Managing unpredictable supply-chain disruptions
19 January 2015
Human Capital Alliance Senior advisor Somsak Jaitrong looks at a new disaster risk-mitigation model.
The Fukishima earthquakes and the unprecedented Thai floods in 2011 created unforeseen havoc for many supply-chain dependent global manufacturers. Not long after these “low-probability, high-impact” events, many global manufacturers suddenly realized that their highly-disbursed efficient low-cost supply-chains were seriously disrupted for extended periods.
The Fukushima earthquakes disrupted Toyota’s highly-efficient Japan-based supply-chain, a critical part of its global manufacturing operations while the prolonged Thai floods made everyone aware that Nikon’s production of popular cameras was highly dependent on its Thai lens manufacturers.
Earlier this year, David Simchi-Levy, MIT professor of engineering systems, William Schmidtt, Cornell University Graduate School of Management assistant professor and Yehua Wei, Duke University Fuqua School of Business assistant professor wrote in the Harvard Business Review that major disaster such as Katrina and Fukushima clearly showed that traditional methods for managing supply-chain risks were seriously inadequate.
Traditional risk mitigation methods
The authors said that traditional methods for managing supply- chain risks primarily relied on knowing the likelihood of occurrence and the magnitude of impact, for every potential event that could materially disrupt a firm’s operations.
These methods that used historical data to quantify risks may be adequate for analyzing common supply-chain disruptions such as poor supplier performance, forecast errors and transportation breakdowns.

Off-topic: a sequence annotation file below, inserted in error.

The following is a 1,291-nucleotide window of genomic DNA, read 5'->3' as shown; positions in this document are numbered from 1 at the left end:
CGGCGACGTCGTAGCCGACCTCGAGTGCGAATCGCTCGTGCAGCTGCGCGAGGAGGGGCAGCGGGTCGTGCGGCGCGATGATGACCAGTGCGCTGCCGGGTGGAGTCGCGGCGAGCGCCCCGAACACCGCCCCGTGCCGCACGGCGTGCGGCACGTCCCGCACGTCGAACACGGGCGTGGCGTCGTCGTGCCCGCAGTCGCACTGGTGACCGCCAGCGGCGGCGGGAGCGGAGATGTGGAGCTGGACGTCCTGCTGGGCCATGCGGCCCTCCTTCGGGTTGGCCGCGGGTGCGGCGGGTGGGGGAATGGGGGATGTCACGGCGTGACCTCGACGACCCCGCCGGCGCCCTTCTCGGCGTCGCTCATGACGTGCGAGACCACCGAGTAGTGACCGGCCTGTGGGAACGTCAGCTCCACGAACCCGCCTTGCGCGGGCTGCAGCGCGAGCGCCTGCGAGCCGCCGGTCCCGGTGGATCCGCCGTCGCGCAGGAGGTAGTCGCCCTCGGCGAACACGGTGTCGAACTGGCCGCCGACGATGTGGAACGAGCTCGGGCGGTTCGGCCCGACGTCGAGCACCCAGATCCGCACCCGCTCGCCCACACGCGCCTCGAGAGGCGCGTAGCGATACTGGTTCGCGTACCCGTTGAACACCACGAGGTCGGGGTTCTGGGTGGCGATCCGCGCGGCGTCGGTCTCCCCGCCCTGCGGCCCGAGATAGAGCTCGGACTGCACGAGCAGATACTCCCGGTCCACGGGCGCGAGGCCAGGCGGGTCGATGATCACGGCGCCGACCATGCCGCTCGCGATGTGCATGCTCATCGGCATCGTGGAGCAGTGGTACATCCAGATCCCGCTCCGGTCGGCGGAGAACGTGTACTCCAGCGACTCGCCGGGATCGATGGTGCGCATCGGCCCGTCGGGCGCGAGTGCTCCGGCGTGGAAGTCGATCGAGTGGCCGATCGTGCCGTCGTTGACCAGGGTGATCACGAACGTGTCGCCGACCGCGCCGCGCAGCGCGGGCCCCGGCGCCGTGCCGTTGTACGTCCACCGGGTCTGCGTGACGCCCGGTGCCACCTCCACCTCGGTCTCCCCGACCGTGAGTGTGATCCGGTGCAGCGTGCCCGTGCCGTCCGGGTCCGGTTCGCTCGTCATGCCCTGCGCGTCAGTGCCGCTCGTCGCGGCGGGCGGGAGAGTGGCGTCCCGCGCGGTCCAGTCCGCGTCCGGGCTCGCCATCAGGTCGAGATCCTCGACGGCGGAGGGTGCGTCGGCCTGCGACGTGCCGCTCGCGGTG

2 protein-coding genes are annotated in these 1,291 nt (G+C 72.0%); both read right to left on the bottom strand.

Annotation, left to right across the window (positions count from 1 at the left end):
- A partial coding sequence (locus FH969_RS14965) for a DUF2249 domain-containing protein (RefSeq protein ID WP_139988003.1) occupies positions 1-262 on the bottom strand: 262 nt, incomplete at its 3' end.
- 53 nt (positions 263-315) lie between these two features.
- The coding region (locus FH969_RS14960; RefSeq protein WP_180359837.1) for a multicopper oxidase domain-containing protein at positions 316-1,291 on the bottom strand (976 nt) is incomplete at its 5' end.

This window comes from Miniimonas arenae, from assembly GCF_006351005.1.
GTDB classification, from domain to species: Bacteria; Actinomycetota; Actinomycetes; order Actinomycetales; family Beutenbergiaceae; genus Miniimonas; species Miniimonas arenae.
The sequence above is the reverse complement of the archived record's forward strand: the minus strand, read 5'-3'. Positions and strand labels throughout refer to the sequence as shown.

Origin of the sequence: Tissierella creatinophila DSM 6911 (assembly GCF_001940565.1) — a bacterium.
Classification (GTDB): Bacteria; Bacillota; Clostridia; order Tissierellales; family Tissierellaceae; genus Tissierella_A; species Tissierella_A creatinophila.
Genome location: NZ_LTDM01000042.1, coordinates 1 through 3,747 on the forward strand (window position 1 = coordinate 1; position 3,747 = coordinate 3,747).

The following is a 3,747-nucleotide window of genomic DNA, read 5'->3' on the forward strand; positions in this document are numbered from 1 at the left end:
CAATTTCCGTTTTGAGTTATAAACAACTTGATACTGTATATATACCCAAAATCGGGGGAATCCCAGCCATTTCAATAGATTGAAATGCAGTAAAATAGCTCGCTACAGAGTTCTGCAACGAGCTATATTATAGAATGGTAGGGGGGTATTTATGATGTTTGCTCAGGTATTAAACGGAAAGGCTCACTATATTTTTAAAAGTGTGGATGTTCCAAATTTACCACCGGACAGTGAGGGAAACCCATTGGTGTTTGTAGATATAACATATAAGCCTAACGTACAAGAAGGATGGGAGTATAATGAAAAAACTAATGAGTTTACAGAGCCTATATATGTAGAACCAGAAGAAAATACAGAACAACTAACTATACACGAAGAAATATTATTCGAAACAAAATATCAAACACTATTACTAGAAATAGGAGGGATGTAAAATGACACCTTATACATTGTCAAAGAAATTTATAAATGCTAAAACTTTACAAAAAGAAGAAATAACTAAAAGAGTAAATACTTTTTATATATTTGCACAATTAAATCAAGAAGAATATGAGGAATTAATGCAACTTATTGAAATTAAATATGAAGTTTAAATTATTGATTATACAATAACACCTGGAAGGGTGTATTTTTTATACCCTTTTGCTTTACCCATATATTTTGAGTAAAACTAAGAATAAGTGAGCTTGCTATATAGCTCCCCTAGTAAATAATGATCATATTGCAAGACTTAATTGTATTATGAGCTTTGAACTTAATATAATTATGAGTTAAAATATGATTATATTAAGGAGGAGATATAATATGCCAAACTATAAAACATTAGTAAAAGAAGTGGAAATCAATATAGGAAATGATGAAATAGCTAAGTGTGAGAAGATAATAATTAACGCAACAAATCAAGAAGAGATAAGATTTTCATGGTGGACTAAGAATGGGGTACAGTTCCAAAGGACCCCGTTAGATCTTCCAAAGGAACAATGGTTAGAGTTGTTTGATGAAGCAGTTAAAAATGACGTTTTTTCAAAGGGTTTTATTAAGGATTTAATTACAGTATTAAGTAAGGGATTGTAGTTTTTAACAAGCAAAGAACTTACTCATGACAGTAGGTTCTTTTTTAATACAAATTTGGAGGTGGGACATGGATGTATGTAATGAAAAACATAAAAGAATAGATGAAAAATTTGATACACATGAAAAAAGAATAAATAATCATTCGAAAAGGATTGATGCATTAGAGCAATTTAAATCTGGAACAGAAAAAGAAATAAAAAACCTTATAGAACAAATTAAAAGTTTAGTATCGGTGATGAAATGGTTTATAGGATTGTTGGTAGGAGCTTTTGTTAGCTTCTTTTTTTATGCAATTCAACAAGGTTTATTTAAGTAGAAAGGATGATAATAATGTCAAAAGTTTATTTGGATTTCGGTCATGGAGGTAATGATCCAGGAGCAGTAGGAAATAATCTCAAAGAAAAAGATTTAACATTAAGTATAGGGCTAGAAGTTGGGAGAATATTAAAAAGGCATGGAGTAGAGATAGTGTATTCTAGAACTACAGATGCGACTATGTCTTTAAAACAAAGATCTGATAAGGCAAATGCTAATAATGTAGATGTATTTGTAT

“However, because historical data on rare events are limited or non-existent, their risk is hard to quantify using traditional models.”
Developed new computer-driven risk-mitigation model
To address the challenge, the authors developed a computerized risk management model that targets specific points along supply-chains. Their model that was tested as a case study with Ford Motor Co also delivered several most interesting findings.
Obviates need to determine any specific risk
The authors’ new model’s basic premise relies on the continuous quantifying of the financial and operational impacts if critical suppliers facilities are out of commission. By focusing on the shuttering’s operational impacts, companies don’t have to determine when low-probability, high-impact disruptions will occur.
Greatest surprise – little correlation to size of spend
Using their model to analyze Ford’s exposure to supply-chain disruptions, the authors’ greatest surprise was the low-correlation between procurement spend from a particular site and the disruptive impact on company performance.
The study discovered that the supplier sites cause the greatest damage were those which Fords annual purchases were relatively small. These findings even surprised Ford managers
“Many of these suppliers had not previously been identified by the company’s risk mangers as high-exposure suppliers.”
The Ford example
In March 2013, Ford suddenly experienced a shortage of specialty resin Nylon 12, used for manufacturing fuel tanks, brake components and seat fabrics because a key supplier, Evonik’s plant exploded in Marl, Germany. Evonik took more than six months to restart production, during which time downstream production facilities of Ford and other major automakers severely disrupted.
The authors said that if Ford had used the framework model prior to the disruption, it would have detected the risk exposure and associated production bottlenecks. Moreover, it would have encouraged Ford to proactively work with Evonik to fast track its new Singapore production plant.
High value parts may not be as critical
As supply-chains become increasingly globalized, complex and extended, the authors said that highest disruptive impact points of failure in many cases may not be from high-value parts’ suppliers.
Most importantly, the authors said their new model allows supply-chain managers to avoid guessing the likelihood of infrequent high-impact events and instead concentrate on evaluating their organization’s vulnerability to disruptions, regardless of their cause and where they strike.
At the same, using quantitative measures to determine risk, it provides an easy to understand segmented process that results in more resilient supply networks.